Friday, September 21, 2007

Royal Enfield - myth and history on two wheels

Modern bikes are perfect. Maybe too much. Every year the manufacturers reach new goals. Japanese are now building two wheeled rockets that could run over 100 km/h with the first gear! Able to go faster than 300 km/h with the sixth. Modern bikes are really powerful and light. Real masterpieces of technology. During the '70 Norton Commando and Triumph Bonneville were the names for superbikes. Very uncomplicated bikes. With their simple frames and almost ridiculous brakes. Very fast. I mean for the seventies. Like a scooter. For the modern times. But so gorgeous.

Anyway time has been on their side. After more than 30 years it seems that a new fever for those classic bikes is rising. Still today those bike are pure jewels. On the one side brands like Triumph and Kawasaki are producing again their [modern] classic bikes (no oil leaks and powerful brakes). On the other side a bunch of brave bikers (probably a little bit snob) is fighting trying to catch the last "original" bikes still available. But in between there is a third way. Just in the middle. And probably as usual "in medio stat virtus" (in the middle stays the good).

It's crazy to think about it. Anachronistic. It's a paradox. Today anyone could buy a 50 years old bike. New. Brand new. Maybe it's better to say that anyone could buy a bike that for 50 years has never changed. It's obvious: it's a Brit bike. Almost. It's a bike that was developed and built in England more than 50 years ago. But more or less at the same time of the British bike industry crash the production has been moved to that magic place called India. There the history and the production of this bike had been frozen so the modern one is just unchanged since 50 years ago.

This bike has a name: Royal Enfield Bullet. A paradox. Like many things arriving from India. But with a lot of charm. Like everything arriving from there. Bullet reminds speed. Power. But to be honest this bike cannot beat any kind of modern bike. This is the paradox. In an industry where maximum speed is a must the Bullet makes its strength in being always the same lazy slow classic bike. To ride a Royal Enfield is like start a trip with a time machine. Is possible to rediscover the pleasure of riding. Of the journey. Of the adventure. Thanks to the low speed is possible to fully enjoy the landscape. Far from the freeway. The pleasure of riding in the country roads. The trip becomes the real target instead of being the medium to reach it. Unfortunately not everyone could enjoy the pleasure of riding a Royal Enfield. Small things. Like forget the time running. Ride really slow with a cigar in the mouth. To travel without a place to reach, slow, with the wind gently blowing on the face. Only the ones with passion could fully enjoy it.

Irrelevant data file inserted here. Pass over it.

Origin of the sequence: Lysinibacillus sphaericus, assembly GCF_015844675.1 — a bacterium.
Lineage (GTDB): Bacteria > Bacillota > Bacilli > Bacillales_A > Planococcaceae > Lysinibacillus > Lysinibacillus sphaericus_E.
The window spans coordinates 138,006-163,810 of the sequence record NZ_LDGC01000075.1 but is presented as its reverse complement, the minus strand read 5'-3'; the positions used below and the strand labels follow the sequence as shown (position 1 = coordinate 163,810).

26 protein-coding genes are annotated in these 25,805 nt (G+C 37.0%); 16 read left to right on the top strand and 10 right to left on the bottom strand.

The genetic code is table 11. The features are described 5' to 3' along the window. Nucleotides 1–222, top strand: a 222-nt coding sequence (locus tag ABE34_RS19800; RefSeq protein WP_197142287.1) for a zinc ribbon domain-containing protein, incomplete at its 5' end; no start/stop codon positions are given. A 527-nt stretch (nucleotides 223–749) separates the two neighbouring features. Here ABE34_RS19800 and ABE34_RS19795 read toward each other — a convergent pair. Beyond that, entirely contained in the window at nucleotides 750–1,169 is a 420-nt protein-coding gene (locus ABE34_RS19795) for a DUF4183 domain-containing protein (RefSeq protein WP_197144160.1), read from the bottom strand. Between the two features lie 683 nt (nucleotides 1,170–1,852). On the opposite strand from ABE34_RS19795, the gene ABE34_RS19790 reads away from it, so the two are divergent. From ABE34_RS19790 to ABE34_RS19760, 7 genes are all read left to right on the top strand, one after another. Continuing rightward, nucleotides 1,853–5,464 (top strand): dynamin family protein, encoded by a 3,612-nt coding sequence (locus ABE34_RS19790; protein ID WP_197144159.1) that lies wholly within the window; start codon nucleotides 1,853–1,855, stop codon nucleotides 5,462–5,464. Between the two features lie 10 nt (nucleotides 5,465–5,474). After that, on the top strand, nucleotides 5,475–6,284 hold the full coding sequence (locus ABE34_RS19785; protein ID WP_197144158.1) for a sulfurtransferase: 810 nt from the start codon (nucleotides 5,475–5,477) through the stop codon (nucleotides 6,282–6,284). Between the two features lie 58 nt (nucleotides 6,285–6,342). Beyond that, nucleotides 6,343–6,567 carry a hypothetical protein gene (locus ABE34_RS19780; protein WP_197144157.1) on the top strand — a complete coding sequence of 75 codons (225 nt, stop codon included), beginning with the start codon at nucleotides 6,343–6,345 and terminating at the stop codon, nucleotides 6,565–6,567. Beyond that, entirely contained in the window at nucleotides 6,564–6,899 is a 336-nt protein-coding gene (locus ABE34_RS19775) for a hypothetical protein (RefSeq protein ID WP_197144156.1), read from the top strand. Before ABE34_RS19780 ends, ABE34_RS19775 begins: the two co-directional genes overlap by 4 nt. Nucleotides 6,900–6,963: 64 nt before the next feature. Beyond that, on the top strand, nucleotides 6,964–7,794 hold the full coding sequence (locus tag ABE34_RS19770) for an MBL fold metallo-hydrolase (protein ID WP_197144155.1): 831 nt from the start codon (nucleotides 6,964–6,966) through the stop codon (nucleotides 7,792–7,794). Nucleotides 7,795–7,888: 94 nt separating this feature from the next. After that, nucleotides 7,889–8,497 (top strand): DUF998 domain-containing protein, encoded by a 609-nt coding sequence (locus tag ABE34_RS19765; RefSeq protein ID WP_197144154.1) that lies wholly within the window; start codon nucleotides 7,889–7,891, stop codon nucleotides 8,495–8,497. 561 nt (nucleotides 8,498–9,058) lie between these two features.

The Captain is a perfect example of insane passion. A romantic Man from older times. For the love of those angloindian bikes he has left a good safe job. He has dived in a such illogic adventure (from a financial point of view). Yes illogic but too fascinating. The Captain has opened the first Italian Royal Enfield exclusive dealer. It's in Bologna. A land of passion and engines. And the Captain probably has too much passion. About bikes. He strongly believes in his ideas and feelings.

With some sadness the Captain reminds me another incredible Man. Carlo Talamo. The crazy project of the Captain is really similar to the one that Carlo had with his Numero Uno Harley Davidson store. To sell old bikes that no ones want. Carlo Talamo had the ability to restart the passion (but also the fashion) in many bike lovers. He has created a real success. I hope the Captain could do the same. The first step is done. The first special bike is yet ready. Many other will come. Soon. Captain probably you will find storms and hurricanes during you sailing but please keep on fighting. All of us need it so much!

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